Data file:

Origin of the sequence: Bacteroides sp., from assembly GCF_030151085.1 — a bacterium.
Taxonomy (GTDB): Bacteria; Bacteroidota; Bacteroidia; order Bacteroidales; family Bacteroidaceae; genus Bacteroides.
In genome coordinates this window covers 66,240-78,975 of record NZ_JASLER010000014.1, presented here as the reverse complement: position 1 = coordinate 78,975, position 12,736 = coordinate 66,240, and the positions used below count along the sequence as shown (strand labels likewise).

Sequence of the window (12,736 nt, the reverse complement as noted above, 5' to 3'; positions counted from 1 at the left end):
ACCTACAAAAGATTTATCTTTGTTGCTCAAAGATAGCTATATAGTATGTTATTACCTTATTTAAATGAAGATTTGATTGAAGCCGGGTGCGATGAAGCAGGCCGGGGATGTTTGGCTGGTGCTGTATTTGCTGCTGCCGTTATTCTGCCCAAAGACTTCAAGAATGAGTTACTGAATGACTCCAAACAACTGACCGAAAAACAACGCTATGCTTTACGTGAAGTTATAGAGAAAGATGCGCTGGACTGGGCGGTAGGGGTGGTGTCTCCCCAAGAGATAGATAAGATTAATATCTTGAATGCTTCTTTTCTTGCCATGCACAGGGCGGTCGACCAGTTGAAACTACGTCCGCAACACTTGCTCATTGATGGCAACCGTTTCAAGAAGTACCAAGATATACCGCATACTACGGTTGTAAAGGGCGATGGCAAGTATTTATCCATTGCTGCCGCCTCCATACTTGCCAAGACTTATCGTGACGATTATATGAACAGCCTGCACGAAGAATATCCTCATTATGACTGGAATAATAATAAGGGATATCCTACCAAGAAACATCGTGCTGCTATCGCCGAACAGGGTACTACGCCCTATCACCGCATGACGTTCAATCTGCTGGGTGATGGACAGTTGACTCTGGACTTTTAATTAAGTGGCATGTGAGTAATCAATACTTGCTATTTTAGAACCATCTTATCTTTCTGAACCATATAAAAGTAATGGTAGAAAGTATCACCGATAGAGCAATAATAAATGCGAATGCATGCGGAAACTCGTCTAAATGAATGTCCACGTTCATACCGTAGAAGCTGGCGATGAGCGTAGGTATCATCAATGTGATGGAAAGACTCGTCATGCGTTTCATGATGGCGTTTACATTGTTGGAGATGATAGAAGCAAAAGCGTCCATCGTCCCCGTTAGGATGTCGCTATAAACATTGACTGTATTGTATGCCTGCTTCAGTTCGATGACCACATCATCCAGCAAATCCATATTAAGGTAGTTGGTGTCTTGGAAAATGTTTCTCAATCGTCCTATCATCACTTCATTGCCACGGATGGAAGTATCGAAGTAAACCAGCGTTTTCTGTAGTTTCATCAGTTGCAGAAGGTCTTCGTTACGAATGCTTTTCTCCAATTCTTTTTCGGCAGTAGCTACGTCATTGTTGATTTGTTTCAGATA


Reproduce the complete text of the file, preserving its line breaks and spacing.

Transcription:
Origin of the sequence: Bacteroides sp., from assembly GCF_030151085.1 — a bacterium.
Taxonomy (GTDB): Bacteria; Bacteroidota; Bacteroidia; order Bacteroidales; family Bacteroidaceae; genus Bacteroides.
In genome coordinates this window covers 66,240-78,975 of record NZ_JASLER010000014.1, presented here as the reverse complement: position 1 = coordinate 78,975, position 12,736 = coordinate 66,240, and the positions used below count along the sequence as shown (strand labels likewise).

Sequence of the window (12,736 nt, the reverse complement as noted above, 5' to 3'; positions counted from 1 at the left end):
ACCTACAAAAGATTTATCTTTGTTGCTCAAAGATAGCTATATAGTATGTTATTACCTTATTTAAATGAAGATTTGATTGAAGCCGGGTGCGATGAAGCAGGCCGGGGATGTTTGGCTGGTGCTGTATTTGCTGCTGCCGTTATTCTGCCCAAAGACTTCAAGAATGAGTTACTGAATGACTCCAAACAACTGACCGAAAAACAACGCTATGCTTTACGTGAAGTTATAGAGAAAGATGCGCTGGACTGGGCGGTAGGGGTGGTGTCTCCCCAAGAGATAGATAAGATTAATATCTTGAATGCTTCTTTTCTTGCCATGCACAGGGCGGTCGACCAGTTGAAACTACGTCCGCAACACTTGCTCATTGATGGCAACCGTTTCAAGAAGTACCAAGATATACCGCATACTACGGTTGTAAAGGGCGATGGCAAGTATTTATCCATTGCTGCCGCCTCCATACTTGCCAAGACTTATCGTGACGATTATATGAACAGCCTGCACGAAGAATATCCTCATTATGACTGGAATAATAATAAGGGATATCCTACCAAGAAACATCGTGCTGCTATCGCCGAACAGGGTACTACGCCCTATCACCGCATGACGTTCAATCTGCTGGGTGATGGACAGTTGACTCTGGACTTTTAATTAAGTGGCATGTGAGTAATCAATACTTGCTATTTTAGAACCATCTTATCTTTCTGAACCATATAAAAGTAATGGTAGAAAGTATCACCGATAGAGCAATAATAAATGCGAATGCATGCGGAAACTCGTCTAAATGAATGTCCACGTTCATACCGTAGAAGCTGGCGATGAGCGTAGGTATCATCAATGTGATGGAAAGACTCGTCATGCGTTTCATGATGGCGTTTACATTGTTGGAGATGATAGAAGCAAAAGCGTCCATCGTCCCCGTTAGGATGTCGCTATAAACATTGACTGTATTGTATGCCTGCTTCAGTTCGATGACCACATCATCCAGCAAATCCATATTAAGGTAGTTGGTGTCTTGGAAAATGTTTCTCAATCGTCCTATCATCACTTCATTGCCACGGATGGAAGTATCGAAGTAAACCAGCGTTTTCTGTAGTTTCATCAGTTGCAGAAGGTCTTCGTTACGAATGCTTTTCTCCAATTCTTTTTCGGCAGTAGCTACGTCATTGTTGATTTGTTTCAGATA